Step 1: Determine if You Have Group Health Insurance Benefits
An insurance policy that provides coverage for many people under one contract is called “group insurance.” The group is typically made up of employees of the same company or members of the same is organization (e.g., a union or trade association) who have a relationship beyond the desire for insurance. Each individual covered under the ‘group’ is called a Plan Member.
Your group insurance will be provided by your employer or your spouse’s employer, or you may have ‘association’ group health benefits through your affiliations.
The money you receive based on a claim is called your Group Benefits. They are also known as Employee Benefits. A claim can be submitted on behalf of either a plan member or a dependent of the plan member.
Step 2: Determine if you have personal health insurance benefits
Personal insurance is an insurance policy that provides coverage for an individual and their dependents. You have this type of plan if you have purchased and paid for the policy personally and it is issued and owned in your name. Personal Insurance is also known as Individual Insurance.
Step 3: Who do you submit a claim to first?
Coordination of benefits determines which insurance plan pays first and how much each insurance plan pays. If you have both individual and group health or dental coverage, the Group Plan will typically pay first.
The Coordination of Benefits Provision limits the total benefit amount you can claim, up to a combined maximum of 100 percent of the cost of the eligible expenses incurred. This means that any overlapping coverage you have on a specific claim will not result in you receiving total payments greater than the actual cost of the claim you submitted.
Your group insurer (who is typically ‘first payer’) will first determine the amount of the expense you incurred that is eligible under the plan, and pay the claim as though you have no other coverage.
So the first step is to submit your claim to your group insurer and keep copies of all original receipts.
Step 4: Submit any unpaid portion to the ‘second payer’
The second payer is typically your personal insurance company. When you submit your claim to your individual insurer, be certain to attach all copies of your original receipts along with the explanation of benefits (EOB) you received with your payment from the group plan. The EOB summarizes the charges submitted, the dollar amount allowed by the insurer for each service, the amount paid, and the balance owing by you (the Insured) if any. If any services were not paid, reasons are given for the benefit reduction or denial of coverage.
This “second payer” insurer will calculate the amount of the eligible expenses it must pay, which is the lesser of
- The amount the insurer would have paid had it been first payer
- One hundred (100) percent of the eligible expenses reduced by the benefit amount paid by the first payer.
The combined payment from both (or all) plans cannot exceed 100% of the eligible medical or dental expenses. Sometimes the combined payment may be less than what you had to pay out of pocket.
Step 5: Dealing with plan maximums
Your two plans are almost always going to have different types of coverage, maximum visits per year, and deductibles. Some health insurance plans limit the number of visits per year to a health or dental practitioner – for example once every 9 months – and some plans have an annual dollar maximum.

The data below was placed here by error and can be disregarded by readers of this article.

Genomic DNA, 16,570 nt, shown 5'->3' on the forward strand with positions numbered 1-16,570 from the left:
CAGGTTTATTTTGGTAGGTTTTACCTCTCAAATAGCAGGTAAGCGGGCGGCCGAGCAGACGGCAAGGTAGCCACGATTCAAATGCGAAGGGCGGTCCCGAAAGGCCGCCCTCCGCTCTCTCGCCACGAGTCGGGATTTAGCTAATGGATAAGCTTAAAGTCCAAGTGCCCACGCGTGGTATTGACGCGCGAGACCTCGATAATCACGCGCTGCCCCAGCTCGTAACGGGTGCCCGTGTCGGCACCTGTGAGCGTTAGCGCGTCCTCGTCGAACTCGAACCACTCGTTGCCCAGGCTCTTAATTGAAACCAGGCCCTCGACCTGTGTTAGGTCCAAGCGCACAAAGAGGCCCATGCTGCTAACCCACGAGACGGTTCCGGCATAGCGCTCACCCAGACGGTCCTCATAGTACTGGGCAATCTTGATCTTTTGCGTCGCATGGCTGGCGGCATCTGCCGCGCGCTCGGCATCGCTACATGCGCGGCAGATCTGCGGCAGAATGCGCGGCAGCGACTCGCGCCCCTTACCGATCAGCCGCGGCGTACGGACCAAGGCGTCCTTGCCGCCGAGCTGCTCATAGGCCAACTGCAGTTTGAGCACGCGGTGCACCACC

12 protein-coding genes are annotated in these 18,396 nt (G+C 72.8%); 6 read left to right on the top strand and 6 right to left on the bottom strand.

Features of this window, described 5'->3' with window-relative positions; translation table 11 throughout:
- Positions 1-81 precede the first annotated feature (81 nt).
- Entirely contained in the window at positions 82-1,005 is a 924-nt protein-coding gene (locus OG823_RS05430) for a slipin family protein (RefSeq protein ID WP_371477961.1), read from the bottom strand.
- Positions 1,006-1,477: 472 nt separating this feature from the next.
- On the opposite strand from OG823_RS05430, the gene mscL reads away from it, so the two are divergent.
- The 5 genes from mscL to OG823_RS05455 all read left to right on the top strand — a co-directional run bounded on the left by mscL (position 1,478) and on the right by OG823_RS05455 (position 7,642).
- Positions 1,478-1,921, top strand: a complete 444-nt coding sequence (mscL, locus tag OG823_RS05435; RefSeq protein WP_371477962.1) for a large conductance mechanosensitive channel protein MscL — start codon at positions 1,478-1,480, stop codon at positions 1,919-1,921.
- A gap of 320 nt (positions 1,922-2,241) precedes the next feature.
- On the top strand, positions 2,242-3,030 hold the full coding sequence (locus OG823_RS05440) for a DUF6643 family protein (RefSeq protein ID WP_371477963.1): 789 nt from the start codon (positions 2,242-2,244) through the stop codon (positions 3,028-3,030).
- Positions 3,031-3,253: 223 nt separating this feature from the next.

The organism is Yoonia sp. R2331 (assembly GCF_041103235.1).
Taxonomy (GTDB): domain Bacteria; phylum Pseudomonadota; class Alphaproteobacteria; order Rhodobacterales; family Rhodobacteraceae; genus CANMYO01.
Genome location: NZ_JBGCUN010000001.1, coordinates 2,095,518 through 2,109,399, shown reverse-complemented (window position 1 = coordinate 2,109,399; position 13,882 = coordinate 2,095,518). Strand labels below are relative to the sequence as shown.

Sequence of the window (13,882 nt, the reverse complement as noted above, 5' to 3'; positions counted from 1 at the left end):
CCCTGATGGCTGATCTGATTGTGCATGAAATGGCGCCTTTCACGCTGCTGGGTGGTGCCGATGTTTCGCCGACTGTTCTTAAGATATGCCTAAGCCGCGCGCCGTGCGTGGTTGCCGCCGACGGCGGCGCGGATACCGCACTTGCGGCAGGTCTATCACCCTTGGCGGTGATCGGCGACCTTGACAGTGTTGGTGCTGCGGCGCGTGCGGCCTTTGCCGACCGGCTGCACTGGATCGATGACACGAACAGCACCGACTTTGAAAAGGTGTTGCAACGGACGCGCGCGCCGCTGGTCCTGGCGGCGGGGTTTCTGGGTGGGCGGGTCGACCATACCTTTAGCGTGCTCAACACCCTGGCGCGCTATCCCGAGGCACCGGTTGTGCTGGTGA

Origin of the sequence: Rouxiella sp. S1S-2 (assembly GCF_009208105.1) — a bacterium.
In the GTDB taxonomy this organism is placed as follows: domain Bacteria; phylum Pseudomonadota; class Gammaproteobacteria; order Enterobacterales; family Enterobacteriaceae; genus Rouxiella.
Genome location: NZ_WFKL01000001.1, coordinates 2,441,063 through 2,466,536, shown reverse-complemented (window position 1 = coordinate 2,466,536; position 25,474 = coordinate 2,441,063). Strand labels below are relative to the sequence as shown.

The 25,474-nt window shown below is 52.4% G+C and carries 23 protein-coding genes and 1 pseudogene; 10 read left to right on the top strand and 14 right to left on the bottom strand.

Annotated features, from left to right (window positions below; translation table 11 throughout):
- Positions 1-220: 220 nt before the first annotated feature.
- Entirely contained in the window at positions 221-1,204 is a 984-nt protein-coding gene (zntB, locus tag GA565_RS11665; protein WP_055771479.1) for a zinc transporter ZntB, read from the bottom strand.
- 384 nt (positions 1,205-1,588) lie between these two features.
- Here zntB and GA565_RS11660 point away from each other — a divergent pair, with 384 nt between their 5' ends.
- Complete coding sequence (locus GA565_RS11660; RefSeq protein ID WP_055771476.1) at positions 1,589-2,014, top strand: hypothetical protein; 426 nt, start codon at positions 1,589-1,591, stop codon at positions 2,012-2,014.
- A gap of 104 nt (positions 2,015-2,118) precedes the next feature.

It is important to understand that when a plan (first or second payer) pays out any benefit for a visit, it will count as a visit towards the maximum under both plans.
If your dental claim is because of an accident, your health insurance plan with accidental dental coverage will be the first payer.
Step 6: Special Rules
There are a few special circumstances where the rules for submitting a claim to your first or second payer do not apply:
- Auto insurance
Provincial legislation determines if coverage available under automobile insurance is first or second payer, or whether it will be coordinated with your health and dental insurance.
- Out-of-Country/Province Health Care Expenses
Other rules have been developed to coordinate benefits when more than one plan covers these emergencies.
- Workers Compensation
This comes into effect if you are making a claim regarding a work-related injury or accident.
In Summary: Why it’s Great to Co-ordinate Benefits
If you have group benefits but don’t have personal health insurance already, it makes sense to carefully review your group plan. Is it meeting your needs and your family’s needs?
Personal health insurance coverage can serve as a financial cushion if
- you would like additional or even 100% drug coverage or an “emergency back-up fund” for when prescription drug costs get out of hand because of a chronic issue
- you’re concerned about high healthcare costs that may result from an accident or illness medical crisis and want a “safety net” in place
- your work is in transition, you are thinking of becoming self-employed or retiring – having your own personal insurance in place ensures you won’t have “gaps” between those times you have group insurance and those times that you don’t.
Talk to us today
If you ever have any questions about managing your health insurance claim, our team is available to help. And if it’s time for you to put your personal health insurance plan in place, we can give you guidance and support on finding the perfect plan to meet your needs and budget.